Opinion - The Irrawaddy
Civilian Justice Trumps Military Impunity in Myanmar

The rare conviction of a soldier in civilian court shows how the criminal justice system is slowly taking a stand against the country’s still-powerful military. 

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The Right Kind of Generosity

Corruption isn’t just a moral issue. If good economics is about the efficient allocation of resources, then corruption tends towards the opposite.

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Where Next in Burma’s Peace Process?

Burma’s ethnic armed groups should take a practical approach to peace negotiations or risk losing leverage in post-ceasefire political dialogue, says adviser Ashley South.

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Norway’s Changiang Role in Burma: Driven by Peace or Business?

Norway’s role in Burma has significantly changed in recent years, transforming from a staunch supporter of pro-democratic forces to an important business investor.

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Playing Ball in Burma’s Big Leagues

A political triumvirate in Burma maneuvers to stay on top amid a democratic reform process that continues to throw curveballs.

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Walking the Walk

Whatever form the dialogue on constitutional change takes, what’s most important is that the discussion is substantive and its participants approach the matter genuinely.

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Myths of Suu Kyi’s Mysterious Trip to China

As Burma’s opposition leader, Aung San Suu Kyi, gears up for her first official trip to China, myths abound about her party’s motivations.

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Obama’s Second Burma Visit Falls Flat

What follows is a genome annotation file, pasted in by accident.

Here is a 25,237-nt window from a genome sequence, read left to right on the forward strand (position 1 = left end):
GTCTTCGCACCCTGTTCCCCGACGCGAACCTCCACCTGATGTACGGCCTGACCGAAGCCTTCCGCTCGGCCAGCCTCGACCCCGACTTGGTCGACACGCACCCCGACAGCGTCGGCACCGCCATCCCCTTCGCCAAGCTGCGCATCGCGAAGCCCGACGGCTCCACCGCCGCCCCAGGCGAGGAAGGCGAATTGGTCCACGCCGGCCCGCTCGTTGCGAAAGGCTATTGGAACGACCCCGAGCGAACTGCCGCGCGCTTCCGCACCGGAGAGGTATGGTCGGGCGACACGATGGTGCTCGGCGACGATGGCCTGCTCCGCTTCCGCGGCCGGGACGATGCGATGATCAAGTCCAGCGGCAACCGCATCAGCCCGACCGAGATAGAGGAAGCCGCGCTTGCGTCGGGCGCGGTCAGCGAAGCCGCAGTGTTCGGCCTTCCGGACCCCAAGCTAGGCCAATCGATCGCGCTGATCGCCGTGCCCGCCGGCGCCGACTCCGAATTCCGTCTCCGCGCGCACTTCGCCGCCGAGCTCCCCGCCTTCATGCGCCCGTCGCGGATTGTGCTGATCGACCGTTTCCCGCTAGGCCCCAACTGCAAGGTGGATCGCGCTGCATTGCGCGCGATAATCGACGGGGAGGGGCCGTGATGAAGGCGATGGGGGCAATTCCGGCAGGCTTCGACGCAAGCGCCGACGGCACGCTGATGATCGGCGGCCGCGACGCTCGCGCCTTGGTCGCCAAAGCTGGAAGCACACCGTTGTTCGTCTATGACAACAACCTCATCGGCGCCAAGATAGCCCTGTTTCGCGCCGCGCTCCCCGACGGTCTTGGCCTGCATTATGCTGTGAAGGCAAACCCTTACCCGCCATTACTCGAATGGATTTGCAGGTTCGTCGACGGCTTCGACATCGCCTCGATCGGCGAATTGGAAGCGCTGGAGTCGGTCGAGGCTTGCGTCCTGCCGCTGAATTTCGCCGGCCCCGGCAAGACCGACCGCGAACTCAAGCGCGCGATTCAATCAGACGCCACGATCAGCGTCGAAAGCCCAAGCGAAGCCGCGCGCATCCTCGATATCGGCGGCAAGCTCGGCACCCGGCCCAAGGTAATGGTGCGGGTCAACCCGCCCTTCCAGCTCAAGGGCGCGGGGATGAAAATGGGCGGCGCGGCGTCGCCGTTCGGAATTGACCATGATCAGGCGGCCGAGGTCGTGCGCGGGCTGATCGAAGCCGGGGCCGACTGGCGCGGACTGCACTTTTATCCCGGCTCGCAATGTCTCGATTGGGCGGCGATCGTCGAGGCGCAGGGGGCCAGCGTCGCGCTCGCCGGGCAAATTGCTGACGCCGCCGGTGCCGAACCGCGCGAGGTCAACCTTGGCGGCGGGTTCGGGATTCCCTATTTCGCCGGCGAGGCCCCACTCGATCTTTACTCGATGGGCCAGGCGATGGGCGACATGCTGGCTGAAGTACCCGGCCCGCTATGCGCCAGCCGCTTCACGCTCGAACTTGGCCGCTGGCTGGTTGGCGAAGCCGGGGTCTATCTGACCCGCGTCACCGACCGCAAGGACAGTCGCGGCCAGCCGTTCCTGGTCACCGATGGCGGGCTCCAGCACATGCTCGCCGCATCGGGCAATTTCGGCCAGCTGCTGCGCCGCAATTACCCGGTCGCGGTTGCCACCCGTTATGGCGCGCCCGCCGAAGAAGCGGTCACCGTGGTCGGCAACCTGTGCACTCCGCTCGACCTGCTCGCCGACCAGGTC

As US President Barack Obama concludes his second visit to Burma, many in the pro-democracy movement slam his ringing endorsement of President Thein Sein.

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US Must Address Rights Concerns Before Further Engagement

While the US should be commended for backing Burma’s democratic transition, future support should be conditional on further political reforms.

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Obama’s Chance to Make Burma a Genuine Foreign Policy Success

If the Obama Administration wants to vindicate its decision to engage with the Burmese government, it must continue to demand human rights protections.

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Aung Thaung: Why Now, Why Him and Who’s Next?

Before receiving US President Barack Obama, Burmese pundits welcome his administration’s decision to blacklist one of the ruling party’s most powerful and notorious lawmakers.

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From Top Brass to a Bureaucratic Class

Decades of military appointments to key positions in government have left Myanmar’s administrative apparatus in tatters.

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Death of an Activist-Reporter

The killing of Aung Kyaw Naing in military custody in Mon State belies the government’s claim that “considerable progress” has been made on human rights.

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Does Burma’s Army Still Hold a License to Kill?

The way Burma’s government handles the killing of journalist Aung Kyaw Naing by the military will be a telling indicator of its reformist credentials.

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Burmese Media Caught Between the Devil and the Deep Blue Sea

It is time to ask some questions about why journalists in Burma continue to face arbitrary arrests for attempting to do their jobs.

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Polishing Myanmar’s Colonial Gem

Proper urban planning for Yangon must be a top priority, and is absolutely essential if it is to be a truly great 21st century city.

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Of Monks and Military Men

The Saffron Revolution showcased Burma’s monks at their best, but that moral standing has been eroded by a manipulative old guard that still holds power.

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Why Tin Aye Put the ‘Bye’ in Burma’s By-Elections

The cancellation of by-elections slated for later this year is an ominous sign from an election commission chairman whose independence was already suspect.

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In Burma, Student Unions Must Learn Their Place

By pursuing national causes ranging from land rights to ethnic reconciliation, Burma’s university student unions have lost sight of their primary purpose: ensuring students’ rights.

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26 Years After Coup, Military Still in the Driving Seat on Road to Reform

Exactly 26 years ago the military seized power, and to this day former and active generals control the pace and extent of Burma’s democratic reforms.

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